• Competitive hashtags typically have millions of uses on Instagram and are extremely hard to get any steam on. These hashtags are worth it, though, because if you happen to get a little steam from them, they take you much further than a niche hastag might.

    You'll also want to consider using branded hashtags if you are mentioning a specific product or service or any local hashtags that allow you to get in front of the right people.


    Use The Right Call-To-Action (CTA)

    Using a call-to-action or CTA is extremely important on Instagram. We often get agitated because our audience isn't doing what we want, but when is the last time you told your audience what you want. Unless your audience is made up of bloggers, they probably don't understand what creators want from them. It's your job as a blogger or Instagrammer to let people know what you need. Is it a save or a comment or a follow? Let the people know.

    The important thing about a good CTA is that you keep it simple. You shouldn't be asking your followers for a million and one things. Here are some good examples of short and sweet CTAs.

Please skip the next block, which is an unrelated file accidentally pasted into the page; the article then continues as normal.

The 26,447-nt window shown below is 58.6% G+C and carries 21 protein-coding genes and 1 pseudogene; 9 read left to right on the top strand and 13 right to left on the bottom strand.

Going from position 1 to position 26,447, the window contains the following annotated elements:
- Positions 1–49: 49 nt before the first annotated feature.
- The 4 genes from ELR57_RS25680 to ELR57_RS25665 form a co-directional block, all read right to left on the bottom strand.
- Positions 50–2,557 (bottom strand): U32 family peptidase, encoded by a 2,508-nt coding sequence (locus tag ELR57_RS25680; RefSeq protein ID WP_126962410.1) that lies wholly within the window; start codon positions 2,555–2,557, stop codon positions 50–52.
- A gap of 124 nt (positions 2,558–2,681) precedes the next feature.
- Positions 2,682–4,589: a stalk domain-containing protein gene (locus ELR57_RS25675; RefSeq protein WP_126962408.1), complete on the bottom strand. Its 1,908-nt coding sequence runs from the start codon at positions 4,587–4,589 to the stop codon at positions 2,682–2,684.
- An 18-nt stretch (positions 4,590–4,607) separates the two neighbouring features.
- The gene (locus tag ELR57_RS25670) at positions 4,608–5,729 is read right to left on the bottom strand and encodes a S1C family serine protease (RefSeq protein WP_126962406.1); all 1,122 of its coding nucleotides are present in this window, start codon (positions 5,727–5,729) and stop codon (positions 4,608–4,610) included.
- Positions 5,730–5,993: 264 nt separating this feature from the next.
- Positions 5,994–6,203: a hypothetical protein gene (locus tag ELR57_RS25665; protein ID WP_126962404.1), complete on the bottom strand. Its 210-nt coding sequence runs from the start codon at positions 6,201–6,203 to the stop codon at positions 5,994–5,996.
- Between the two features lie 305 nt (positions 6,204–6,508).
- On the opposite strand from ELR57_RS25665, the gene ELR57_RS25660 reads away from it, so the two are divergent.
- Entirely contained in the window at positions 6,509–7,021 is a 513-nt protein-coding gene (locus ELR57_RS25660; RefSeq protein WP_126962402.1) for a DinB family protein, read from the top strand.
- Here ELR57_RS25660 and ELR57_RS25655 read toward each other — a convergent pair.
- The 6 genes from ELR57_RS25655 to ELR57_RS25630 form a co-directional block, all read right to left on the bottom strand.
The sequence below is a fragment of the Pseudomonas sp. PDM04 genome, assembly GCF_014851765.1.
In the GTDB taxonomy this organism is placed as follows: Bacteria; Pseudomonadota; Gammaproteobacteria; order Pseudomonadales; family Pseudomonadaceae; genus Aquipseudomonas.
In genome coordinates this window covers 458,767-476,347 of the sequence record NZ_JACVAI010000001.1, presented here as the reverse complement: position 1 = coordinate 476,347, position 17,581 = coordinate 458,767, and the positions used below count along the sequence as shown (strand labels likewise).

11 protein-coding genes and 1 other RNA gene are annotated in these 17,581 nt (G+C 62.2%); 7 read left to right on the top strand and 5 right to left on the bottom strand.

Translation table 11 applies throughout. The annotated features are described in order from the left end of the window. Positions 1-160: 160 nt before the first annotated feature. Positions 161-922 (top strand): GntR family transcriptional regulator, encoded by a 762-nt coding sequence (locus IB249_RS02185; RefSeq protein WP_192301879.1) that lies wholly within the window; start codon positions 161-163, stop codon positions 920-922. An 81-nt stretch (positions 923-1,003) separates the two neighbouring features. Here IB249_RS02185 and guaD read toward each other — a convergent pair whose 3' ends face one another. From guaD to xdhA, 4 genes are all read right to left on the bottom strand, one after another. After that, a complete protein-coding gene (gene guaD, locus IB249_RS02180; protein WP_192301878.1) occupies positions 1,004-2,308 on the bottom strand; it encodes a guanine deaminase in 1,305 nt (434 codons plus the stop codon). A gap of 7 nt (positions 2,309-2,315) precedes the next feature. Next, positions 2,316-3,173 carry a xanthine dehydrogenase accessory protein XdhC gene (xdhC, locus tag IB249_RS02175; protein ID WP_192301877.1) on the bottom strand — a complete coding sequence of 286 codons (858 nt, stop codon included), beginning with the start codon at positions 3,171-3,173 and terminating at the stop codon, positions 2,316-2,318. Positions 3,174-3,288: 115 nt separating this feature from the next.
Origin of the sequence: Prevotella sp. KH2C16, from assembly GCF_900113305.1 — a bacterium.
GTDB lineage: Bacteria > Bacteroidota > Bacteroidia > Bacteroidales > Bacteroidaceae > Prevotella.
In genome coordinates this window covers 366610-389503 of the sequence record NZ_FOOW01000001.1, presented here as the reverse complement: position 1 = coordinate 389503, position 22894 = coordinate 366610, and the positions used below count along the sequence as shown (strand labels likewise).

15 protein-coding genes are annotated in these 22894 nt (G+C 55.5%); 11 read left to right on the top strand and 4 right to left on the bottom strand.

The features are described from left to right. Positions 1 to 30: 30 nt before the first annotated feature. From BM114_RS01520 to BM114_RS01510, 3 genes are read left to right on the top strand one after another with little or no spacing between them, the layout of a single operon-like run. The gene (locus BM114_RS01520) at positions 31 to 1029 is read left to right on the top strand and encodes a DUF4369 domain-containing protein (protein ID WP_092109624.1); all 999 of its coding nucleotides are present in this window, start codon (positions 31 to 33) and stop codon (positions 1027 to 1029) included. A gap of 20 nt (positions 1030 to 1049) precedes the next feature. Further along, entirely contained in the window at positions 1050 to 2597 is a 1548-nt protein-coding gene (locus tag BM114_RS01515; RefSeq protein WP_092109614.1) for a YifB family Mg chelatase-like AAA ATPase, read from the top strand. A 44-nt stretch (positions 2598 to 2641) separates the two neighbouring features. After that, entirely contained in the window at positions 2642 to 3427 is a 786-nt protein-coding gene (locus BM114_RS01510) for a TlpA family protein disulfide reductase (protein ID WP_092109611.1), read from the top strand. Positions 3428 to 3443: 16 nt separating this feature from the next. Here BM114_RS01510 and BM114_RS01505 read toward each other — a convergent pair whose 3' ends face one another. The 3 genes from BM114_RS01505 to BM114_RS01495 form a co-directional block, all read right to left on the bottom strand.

• Save this post, so you can come back to it later.
    • Share this post with a friend, if it helped you today.
    • Double-tap this post if you want to see more like it.
    • Comment below and tell me how you feel about this topic.
    • Give me a follow if you are new here.

    Tag The Right People

    Last but not least, you want to tag the right people. Tagging other great accounts can help your educational content be seen by way more people! Instagram doesn't happen in a vacuum. You never know what you could accomplish by tagging the right person. If you tag an account they might reshare your content on their Instagram feed, like it, comment on your post, or any number of engaging things. You can tag up to 20 people in a feed picture/carousel. You can also tag up to ten people in your Instagram Stories, so don't forget to tag relevant people there too.

    7. What To Do After You Post

    Educating your audience doesn't stop after you post a picture. The fun has just begun! Now you need to support your content on Instagram with some good old fashioned engagement. Here are a few things you should do after you post.

    Share The Content To Different Parts Of Your Instagram

    Don't just share to your feed or Stories and leave the app. There are so many ways you can share a piece of content across Instagram. Some people go on Instagram, watch their Stories and leave while others are addicted to their feed. If I'm being honest, I spend most of my time on Instagram using the Stories feature. I scroll my feed, but I would much rather see what people are doing in their Stories (because I'm nosy.) You might have some people on your follower's list that are similar to me. Figure out how to get those followers' attention. Here are some ideas on how to share your content throughout the Instagram ecosystem.

    • Share a feed post to your Stories.